What You Should Know About Anodizing Aluminum

When using metal components or creating products made from metal, anodizing can be a valuable step in the process, especially with a softer metal like aluminum. The process of anodizing aluminum prevents corrosion, resists scratching, improves aesthetics and creates a more durable product. The following information will help you see the value in completing this process for your metal components.

How Does It Work?

Before anodizing aluminum, the metal is first cleaned to remove any debris on the surface. It is then placed in an electrolytic solution and a positive electric charge is administered directly to the aluminum while a negative charge is sent to plates suspended in the solution. Negative ions are then pulled toward the aluminum.

What Is the Barrier Layer?

During the process in the electrolytic solution, pores on the aluminum open up to let the positive ions out, creating a geometric pattern that erodes into a substrate. The surface of the aluminum bonds with O2 to create aluminum oxide, creating a barrier that protects against corrosion and other chemical reactions. The longer the process continues, the pores extend deeper into the aluminum. Non-hard anodized coatings typically measure about 10 microns. Once the desired depth is reached, a cold water rinse stops the process.

Hard Anodizing

If you need greater corrosion protection for your aluminum, hard anodizing is the right solution. To achieve hard anodizing, a longer barrier process is necessary, often reaching depths of 25 microns or more. While this process takes more time and can be more costly, it provides enhanced durability to the metal.

Is Corrosion Protection Necessary?

Aluminum doesn’t rust, so you may wonder if corrosion resistance is even necessary. The answer is yes. While it can’t rust, aluminum can experience oxidation when exposed to the air. This oxidation is relatively harmless to aluminum, but that’s only when you consider exposure to pure air and water. In the real world, aluminum may be exposed to salt water, acid rain and other contaminants that can have a negative impact on the metal, making corrosion protection a necessity to avoid discoloration or mechanical failure.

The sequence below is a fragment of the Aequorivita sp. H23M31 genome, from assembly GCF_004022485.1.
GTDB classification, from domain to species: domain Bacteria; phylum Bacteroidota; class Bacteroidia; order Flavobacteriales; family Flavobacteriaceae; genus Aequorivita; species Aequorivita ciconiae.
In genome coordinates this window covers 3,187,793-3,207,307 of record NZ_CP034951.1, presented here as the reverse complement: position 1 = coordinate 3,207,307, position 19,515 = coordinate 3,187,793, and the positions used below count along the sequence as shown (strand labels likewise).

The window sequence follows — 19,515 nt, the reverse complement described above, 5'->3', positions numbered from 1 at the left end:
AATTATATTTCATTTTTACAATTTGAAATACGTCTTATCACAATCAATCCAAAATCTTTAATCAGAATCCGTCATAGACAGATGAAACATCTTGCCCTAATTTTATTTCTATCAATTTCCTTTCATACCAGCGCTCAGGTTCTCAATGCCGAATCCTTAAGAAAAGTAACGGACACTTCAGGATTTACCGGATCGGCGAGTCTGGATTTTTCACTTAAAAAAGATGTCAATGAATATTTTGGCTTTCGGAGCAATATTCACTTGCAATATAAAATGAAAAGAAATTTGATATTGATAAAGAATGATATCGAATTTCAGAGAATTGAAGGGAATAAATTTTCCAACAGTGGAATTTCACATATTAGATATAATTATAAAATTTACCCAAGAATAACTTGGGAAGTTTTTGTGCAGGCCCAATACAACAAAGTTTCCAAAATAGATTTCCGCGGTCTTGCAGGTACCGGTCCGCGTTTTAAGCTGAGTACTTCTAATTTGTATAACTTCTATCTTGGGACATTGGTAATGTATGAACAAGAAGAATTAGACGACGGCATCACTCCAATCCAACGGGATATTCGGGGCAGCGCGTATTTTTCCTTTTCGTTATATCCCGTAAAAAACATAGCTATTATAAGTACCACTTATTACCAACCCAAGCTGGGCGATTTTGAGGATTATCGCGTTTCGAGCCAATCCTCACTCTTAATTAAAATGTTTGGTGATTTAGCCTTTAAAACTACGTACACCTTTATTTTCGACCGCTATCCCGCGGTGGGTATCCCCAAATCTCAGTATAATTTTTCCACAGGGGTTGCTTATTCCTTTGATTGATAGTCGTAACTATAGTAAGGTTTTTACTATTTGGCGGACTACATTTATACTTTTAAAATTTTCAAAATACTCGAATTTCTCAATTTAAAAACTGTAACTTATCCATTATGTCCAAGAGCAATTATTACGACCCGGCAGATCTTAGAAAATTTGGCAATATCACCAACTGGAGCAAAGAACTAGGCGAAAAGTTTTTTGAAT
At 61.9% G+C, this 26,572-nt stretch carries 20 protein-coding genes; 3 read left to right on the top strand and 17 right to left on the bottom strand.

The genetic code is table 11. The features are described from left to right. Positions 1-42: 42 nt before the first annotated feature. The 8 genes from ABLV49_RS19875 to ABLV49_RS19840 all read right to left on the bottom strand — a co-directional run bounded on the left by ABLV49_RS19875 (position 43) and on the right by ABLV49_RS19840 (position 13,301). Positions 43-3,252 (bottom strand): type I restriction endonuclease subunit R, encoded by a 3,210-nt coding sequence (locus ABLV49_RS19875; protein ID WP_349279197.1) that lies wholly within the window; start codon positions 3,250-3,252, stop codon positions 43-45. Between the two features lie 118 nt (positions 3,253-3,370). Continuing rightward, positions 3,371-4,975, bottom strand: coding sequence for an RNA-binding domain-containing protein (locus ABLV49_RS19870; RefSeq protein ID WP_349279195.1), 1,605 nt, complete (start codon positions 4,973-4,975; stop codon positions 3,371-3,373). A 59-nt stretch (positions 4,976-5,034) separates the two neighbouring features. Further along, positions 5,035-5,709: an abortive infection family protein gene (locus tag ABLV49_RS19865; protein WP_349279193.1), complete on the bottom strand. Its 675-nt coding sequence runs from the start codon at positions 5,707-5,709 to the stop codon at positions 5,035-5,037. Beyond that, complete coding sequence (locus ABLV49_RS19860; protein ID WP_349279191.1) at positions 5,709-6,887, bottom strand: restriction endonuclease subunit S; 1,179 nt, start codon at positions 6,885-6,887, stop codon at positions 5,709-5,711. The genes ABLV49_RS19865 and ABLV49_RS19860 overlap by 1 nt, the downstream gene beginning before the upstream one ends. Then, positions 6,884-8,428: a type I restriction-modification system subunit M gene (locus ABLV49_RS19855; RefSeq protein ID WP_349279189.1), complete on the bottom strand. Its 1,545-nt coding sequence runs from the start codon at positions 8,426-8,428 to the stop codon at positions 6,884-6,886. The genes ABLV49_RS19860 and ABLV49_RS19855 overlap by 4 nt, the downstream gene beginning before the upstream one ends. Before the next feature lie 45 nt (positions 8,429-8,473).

Adding Color to Anodized Aluminum

When most people think of anodized aluminum, they think of coloring, which is a common use for the process. Once you have created the pores with the anodizing process, it’s the perfect time to add color to the metal before sealing off the pores with a water rinse. Adding color to aluminum using this process ensures long-lasting color. Because it lies deep within the metal, it won’t scratch off the surface.

Creating the Popular Metallic Look

When you think of something metal, you often think of something shiny. This is the result of the anodizing process. Anodizing is a form of etching that leaves the surface of the metal with a rough texture. Deeper pores mean a rougher texture. The way the light bounces off this surface creates the tell-tale metallic sheen most people recognize.

Use Caution with Your Design

When creating your anodizing bath, it’s important to remember it’s impossible to fully anodize an entire part. After all, the metal must be submerged, yet suspended in the bath, requiring a holder of some form. Any part of the metal concealed by the holder won’t be anodized, so it’s important to position your parts carefully and minimize obstructed areas as much as possible.

Everything You Need to Know About Vapor Polishing

Have you ever wondered how they make super-thin, transparent plastics, like those used for eye contacts? It’s called vapor polishing. This is a technique used to polish or finish a plastic product to achieve transparency. So how exactly does this work? Read on to learn more.

How Does Vapor Polishing Work?

Vapor polishing is a technique that smooths out plastic resin material at the microscopic level to get the desired effect. This is done using a Weldon 4 solvent that reacts with the surface chemistry of polycarbonates. This solvent is heated to boiling and the vapors are sprayed on the plastic. The plastic surface then melts and fills in the small holes and scratches. When the vapor is gone, the plastic once again becomes solid.

Does the Plastic Need to Be Sanded?

Yes. Since vapor polishing works at the molecular level, it can’t take out large deformities in the plastic. For that reason, Acrylic Art will sand your parts before we vapor polish to a surface between 1000 and 1500 grit. From here, the vapor polishing only takes a few seconds before the product is finished.

Can Anyone Perform Vapor Polishing?